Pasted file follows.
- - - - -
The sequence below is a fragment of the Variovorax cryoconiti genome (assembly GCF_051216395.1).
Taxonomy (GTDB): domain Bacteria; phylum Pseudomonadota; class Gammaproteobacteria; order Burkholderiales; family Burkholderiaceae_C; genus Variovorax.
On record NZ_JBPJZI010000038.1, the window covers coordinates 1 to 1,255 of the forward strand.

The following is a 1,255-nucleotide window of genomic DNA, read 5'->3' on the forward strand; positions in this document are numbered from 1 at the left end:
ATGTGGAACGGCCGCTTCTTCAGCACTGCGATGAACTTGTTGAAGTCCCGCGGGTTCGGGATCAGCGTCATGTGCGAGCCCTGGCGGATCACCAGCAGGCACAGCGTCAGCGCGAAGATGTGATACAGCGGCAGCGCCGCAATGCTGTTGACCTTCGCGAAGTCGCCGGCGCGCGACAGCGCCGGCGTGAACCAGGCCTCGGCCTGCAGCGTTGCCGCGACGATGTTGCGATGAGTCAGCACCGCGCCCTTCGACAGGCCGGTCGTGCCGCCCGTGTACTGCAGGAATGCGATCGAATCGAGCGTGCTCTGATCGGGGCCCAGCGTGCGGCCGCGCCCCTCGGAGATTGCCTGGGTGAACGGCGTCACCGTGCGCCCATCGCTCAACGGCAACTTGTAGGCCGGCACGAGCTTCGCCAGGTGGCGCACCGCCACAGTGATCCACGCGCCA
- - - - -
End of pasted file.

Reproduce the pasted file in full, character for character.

The sequence below is a fragment of the Variovorax cryoconiti genome (assembly GCF_051216395.1).
Taxonomy (GTDB): domain Bacteria; phylum Pseudomonadota; class Gammaproteobacteria; order Burkholderiales; family Burkholderiaceae_C; genus Variovorax.
On record NZ_JBPJZI010000038.1, the window covers coordinates 1 to 1,255 of the forward strand.

The following is a 1,255-nucleotide window of genomic DNA, read 5'->3' on the forward strand; positions in this document are numbered from 1 at the left end:
ATGTGGAACGGCCGCTTCTTCAGCACTGCGATGAACTTGTTGAAGTCCCGCGGGTTCGGGATCAGCGTCATGTGCGAGCCCTGGCGGATCACCAGCAGGCACAGCGTCAGCGCGAAGATGTGATACAGCGGCAGCGCCGCAATGCTGTTGACCTTCGCGAAGTCGCCGGCGCGCGACAGCGCCGGCGTGAACCAGGCCTCGGCCTGCAGCGTTGCCGCGACGATGTTGCGATGAGTCAGCACCGCGCCCTTCGACAGGCCGGTCGTGCCGCCCGTGTACTGCAGGAATGCGATCGAATCGAGCGTGCTCTGATCGGGGCCCAGCGTGCGGCCGCGCCCCTCGGAGATTGCCTGGGTGAACGGCGTCACCGTGCGCCCATCGCTCAACGGCAACTTGTAGGCCGGCACGAGCTTCGCCAGGTGGCGCACCGCCACAGTGATCCACGCGCCA